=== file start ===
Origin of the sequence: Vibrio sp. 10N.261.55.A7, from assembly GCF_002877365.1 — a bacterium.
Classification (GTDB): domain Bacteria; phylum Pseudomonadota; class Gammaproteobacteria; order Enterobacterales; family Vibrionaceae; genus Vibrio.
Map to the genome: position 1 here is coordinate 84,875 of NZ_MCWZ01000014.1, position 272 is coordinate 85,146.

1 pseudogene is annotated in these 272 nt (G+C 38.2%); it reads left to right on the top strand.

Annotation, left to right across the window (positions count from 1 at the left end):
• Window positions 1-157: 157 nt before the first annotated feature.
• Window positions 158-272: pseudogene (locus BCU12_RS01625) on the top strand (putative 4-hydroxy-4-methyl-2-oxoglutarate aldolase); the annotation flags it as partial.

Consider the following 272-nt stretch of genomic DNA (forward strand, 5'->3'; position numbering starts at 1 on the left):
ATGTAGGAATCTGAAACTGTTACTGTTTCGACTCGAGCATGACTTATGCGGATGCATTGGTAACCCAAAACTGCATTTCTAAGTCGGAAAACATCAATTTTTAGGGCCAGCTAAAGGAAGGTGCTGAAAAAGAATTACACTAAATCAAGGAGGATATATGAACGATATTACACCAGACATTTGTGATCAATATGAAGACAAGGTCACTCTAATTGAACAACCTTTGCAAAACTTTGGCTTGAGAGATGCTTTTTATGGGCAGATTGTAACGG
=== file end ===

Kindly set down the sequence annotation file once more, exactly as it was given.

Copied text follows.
Origin of the sequence: Vibrio sp. 10N.261.55.A7, from assembly GCF_002877365.1 — a bacterium.
Classification (GTDB): domain Bacteria; phylum Pseudomonadota; class Gammaproteobacteria; order Enterobacterales; family Vibrionaceae; genus Vibrio.
Map to the genome: position 1 here is coordinate 84,875 of NZ_MCWZ01000014.1, position 272 is coordinate 85,146.

1 pseudogene is annotated in these 272 nt (G+C 38.2%); it reads left to right on the top strand.

Annotation, left to right across the window (positions count from 1 at the left end):
• Window positions 1-157: 157 nt before the first annotated feature.
• Window positions 158-272: pseudogene (locus BCU12_RS01625) on the top strand (putative 4-hydroxy-4-methyl-2-oxoglutarate aldolase); the annotation flags it as partial.

Consider the following 272-nt stretch of genomic DNA (forward strand, 5'->3'; position numbering starts at 1 on the left):
ATGTAGGAATCTGAAACTGTTACTGTTTCGACTCGAGCATGACTTATGCGGATGCATTGGTAACCCAAAACTGCATTTCTAAGTCGGAAAACATCAATTTTTAGGGCCAGCTAAAGGAAGGTGCTGAAAAAGAATTACACTAAATCAAGGAGGATATATGAACGATATTACACCAGACATTTGTGATCAATATGAAGACAAGGTCACTCTAATTGAACAACCTTTGCAAAACTTTGGCTTGAGAGATGCTTTTTATGGGCAGATTGTAACGG